Meanwhile David Hartley was writing the nucleus (which while based on the Atlas work had to be different from the Atlas nucleus because of the lack of a one level store). Roger Needham joined the software team when he had finished helping David Wheeler with the hardware developments.
The main external distinction between the two systems was that Atlas used a drum for page and IO buffering, and Atlas 2 did not have one, and so was designed to make use of magnetic-tape for I/O buffering, known as the "swinging well". This in practice never operated at Cambridge but did in the second Atlas 2 at Aldermaston (see below). While it worked at Aldermaston in their "one job at a time" mode of working I personally doubt it would have worked well for a multiprogramming system. Luckily as it happened we did not have to find out.
Magnetic tape was also used for paging-in parts of the supervisor which were not permanently resident in main memory. The entire Supervisor eventually comprised some 40K words of which about 15K was permanently resident. The remainder was supervisor pages, written in blocks of 512 words, which could be transferred to a free block of memory in one IO operation.
The integration of all these pieces of software written by many hands of various standards of ability was done in Cambridge, where by 1964 a day shift for users was operating (as happened on Atlas 1) under a temporary supervisor and a temporary compiler developed by Peter Swinnerton-Dyer. As a result the testing and integration of new pieces of the Main Supervisor had to be done in the evening and night (under the control of Barry Landy).
Eventually the team divided into two; the Cambridge team to finish the system as planned, and the Ferranti/ICL team to modify it to suit Aldermaston
In 1965, during the Cambridge development, Wilkes discovered Time Sharing at MIT, and demonstrated it at Cambridge using a 10 character per second teleprinter (!), on a telex line across the Atlantic. He insisted (rightly) that the supervisor should be modified in mid flight to permit on-line interaction with terminals. Since we had insisted on maintaining multi processing job control we were fortunate that the basics of the operating system were already suitable (or seemed to be).
However there were plainly many things lacking in the hardware.
As originally planned TITAN was fine for a job queue system with no permanent storage (the way that EDSAC 2 worked). A terminal interaction system required a file store and some basic swapping. In the original system memory allocation to jobs (ie, selections of jobs to run) was rudimentary. Jobs were selected from the (tape) queue based on whether they would fit into the available memory on a first come first served basis. This would not work for a multi user system and so more sophisticated control was needed. Finally there had to be some way of interfacing the terminals (10 cps teletypes) to the hardware.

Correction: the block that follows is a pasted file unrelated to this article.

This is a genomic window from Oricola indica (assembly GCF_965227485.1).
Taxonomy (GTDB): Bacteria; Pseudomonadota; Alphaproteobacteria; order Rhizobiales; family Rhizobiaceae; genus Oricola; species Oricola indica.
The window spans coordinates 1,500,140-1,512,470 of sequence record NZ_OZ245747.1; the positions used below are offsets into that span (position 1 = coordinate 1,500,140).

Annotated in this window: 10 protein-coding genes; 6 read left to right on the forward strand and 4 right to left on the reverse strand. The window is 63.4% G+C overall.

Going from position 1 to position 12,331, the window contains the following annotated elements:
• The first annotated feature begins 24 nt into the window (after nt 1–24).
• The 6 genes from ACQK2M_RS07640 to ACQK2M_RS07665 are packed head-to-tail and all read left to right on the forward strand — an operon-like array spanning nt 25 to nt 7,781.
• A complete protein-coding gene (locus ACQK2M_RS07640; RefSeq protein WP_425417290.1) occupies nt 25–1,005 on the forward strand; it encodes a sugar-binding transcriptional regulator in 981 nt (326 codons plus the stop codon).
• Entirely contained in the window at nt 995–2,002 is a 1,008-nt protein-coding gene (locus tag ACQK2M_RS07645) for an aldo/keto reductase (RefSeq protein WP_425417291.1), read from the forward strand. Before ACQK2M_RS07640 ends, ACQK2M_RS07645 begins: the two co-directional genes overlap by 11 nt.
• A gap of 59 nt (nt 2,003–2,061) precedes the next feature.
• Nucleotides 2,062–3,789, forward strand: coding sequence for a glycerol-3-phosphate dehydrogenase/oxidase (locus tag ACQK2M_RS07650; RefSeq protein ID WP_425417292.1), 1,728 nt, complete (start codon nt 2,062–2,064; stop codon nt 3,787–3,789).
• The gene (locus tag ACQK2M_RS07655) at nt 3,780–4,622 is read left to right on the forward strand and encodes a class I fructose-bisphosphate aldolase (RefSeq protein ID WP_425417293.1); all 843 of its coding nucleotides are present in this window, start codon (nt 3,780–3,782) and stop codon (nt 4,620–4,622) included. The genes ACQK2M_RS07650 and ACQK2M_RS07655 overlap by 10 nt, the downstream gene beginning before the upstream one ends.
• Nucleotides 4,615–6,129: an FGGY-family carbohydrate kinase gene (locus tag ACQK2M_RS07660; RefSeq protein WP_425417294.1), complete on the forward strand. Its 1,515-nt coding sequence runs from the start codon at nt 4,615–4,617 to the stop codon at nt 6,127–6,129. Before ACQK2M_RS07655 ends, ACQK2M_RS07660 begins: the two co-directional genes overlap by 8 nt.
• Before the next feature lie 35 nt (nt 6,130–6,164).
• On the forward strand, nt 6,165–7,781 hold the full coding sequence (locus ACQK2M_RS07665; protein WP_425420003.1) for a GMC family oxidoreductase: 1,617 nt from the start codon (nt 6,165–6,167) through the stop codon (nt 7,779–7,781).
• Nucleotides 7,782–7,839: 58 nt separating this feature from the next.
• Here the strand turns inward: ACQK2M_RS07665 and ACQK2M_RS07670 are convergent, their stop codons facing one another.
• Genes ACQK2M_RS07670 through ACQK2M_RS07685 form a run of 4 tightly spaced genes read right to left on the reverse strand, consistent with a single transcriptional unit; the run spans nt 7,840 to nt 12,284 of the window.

These problems were variously solved.
A Data Products 16M word disc was acquired for the filestore in 1965 (actually as a gift from Basil de Ferranti). TITAN eventually had two such discs. Each disc had independent heads for each platter, and most importantly a fixed head region which in effect we used as a drum.
The disc was also used for swapping supervisor pages and for buffering the data streams of active programs instead of using magnetic tape.
David Wheeler altered the design of the memory location registers described above by adding an extra control register R5.
R5 specified in the bottom 18 bits the address of a piece of store which could be 64, 512, or 4096 words long; of the top 6 bits 2 control bits were used to specify the size, and the remaining 4 bits specified that one or more of four particular pages of the region (2048 to 4096 relative) were locked for transfers.
This enabled a shared program (carefully written so that it could be used simultaneously by many different processes) whose memory region was controlled by the first pair (R1,R2) to also have a small dedicated piece of data controlled by R5. Small though this piece of workspace was, it was fundamental to the success of the system, as the basic elements of an interactive process could be very quickly swapped in and out, using the fixed head region of the disc.
In order to keep as much memory free as possible to enable as many users as possible at one time, the limit register controlling one program was used dynamically so that a program only had the contiguous region it actually used (as opposed to what it declared).
Finally a terminal multiplexor was designed and manufactured to enable 64 devices to connect to the system. The multiplexor built up the character stream from each device in 64 buffers each holding one character, and signalled the system when a character was ready by posting an interrupt. In 1967 the first modems appeared and we connected one to a multiplexor line and demonstrated the working system live in October 1967 from Southampton (Datafair).
The supervisor was modified to use the disc hardware (by Roger Needham and Barry Landy) primarily by changing the "swinging well" to operate on the disc, and by providing a user file store on the disc, and also to use the improved memory control (R5) for shared processes (Barry Landy).
Mike Guy programmed the multiplexor interface.